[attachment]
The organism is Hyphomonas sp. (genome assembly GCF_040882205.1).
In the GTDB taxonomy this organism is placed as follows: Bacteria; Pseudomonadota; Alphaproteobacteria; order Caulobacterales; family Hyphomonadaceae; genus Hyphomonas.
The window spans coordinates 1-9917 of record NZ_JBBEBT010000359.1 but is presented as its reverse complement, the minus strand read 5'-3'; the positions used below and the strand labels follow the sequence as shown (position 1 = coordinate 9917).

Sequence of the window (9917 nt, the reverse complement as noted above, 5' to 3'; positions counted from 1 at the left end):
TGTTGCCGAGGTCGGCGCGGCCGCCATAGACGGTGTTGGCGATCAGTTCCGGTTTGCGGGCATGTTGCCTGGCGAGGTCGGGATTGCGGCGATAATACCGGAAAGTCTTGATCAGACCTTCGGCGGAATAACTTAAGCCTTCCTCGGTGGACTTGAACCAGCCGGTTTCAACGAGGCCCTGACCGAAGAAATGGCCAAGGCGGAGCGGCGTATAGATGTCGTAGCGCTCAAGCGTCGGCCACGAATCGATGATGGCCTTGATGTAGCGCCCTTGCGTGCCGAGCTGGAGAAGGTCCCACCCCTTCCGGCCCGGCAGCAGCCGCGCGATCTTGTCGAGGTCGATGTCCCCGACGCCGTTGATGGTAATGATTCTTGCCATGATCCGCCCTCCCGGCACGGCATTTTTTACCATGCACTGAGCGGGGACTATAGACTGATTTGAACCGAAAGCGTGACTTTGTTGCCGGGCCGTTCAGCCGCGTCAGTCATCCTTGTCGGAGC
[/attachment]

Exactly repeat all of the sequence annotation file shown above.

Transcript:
The organism is Hyphomonas sp. (genome assembly GCF_040882205.1).
In the GTDB taxonomy this organism is placed as follows: Bacteria; Pseudomonadota; Alphaproteobacteria; order Caulobacterales; family Hyphomonadaceae; genus Hyphomonas.
The window spans coordinates 1-9917 of record NZ_JBBEBT010000359.1 but is presented as its reverse complement, the minus strand read 5'-3'; the positions used below and the strand labels follow the sequence as shown (position 1 = coordinate 9917).

Sequence of the window (9917 nt, the reverse complement as noted above, 5' to 3'; positions counted from 1 at the left end):
TGTTGCCGAGGTCGGCGCGGCCGCCATAGACGGTGTTGGCGATCAGTTCCGGTTTGCGGGCATGTTGCCTGGCGAGGTCGGGATTGCGGCGATAATACCGGAAAGTCTTGATCAGACCTTCGGCGGAATAACTTAAGCCTTCCTCGGTGGACTTGAACCAGCCGGTTTCAACGAGGCCCTGACCGAAGAAATGGCCAAGGCGGAGCGGCGTATAGATGTCGTAGCGCTCAAGCGTCGGCCACGAATCGATGATGGCCTTGATGTAGCGCCCTTGCGTGCCGAGCTGGAGAAGGTCCCACCCCTTCCGGCCCGGCAGCAGCCGCGCGATCTTGTCGAGGTCGATGTCCCCGACGCCGTTGATGGTAATGATTCTTGCCATGATCCGCCCTCCCGGCACGGCATTTTTTACCATGCACTGAGCGGGGACTATAGACTGATTTGAACCGAAAGCGTGACTTTGTTGCCGGGCCGTTCAGCCGCGTCAGTCATCCTTGTCGGAGC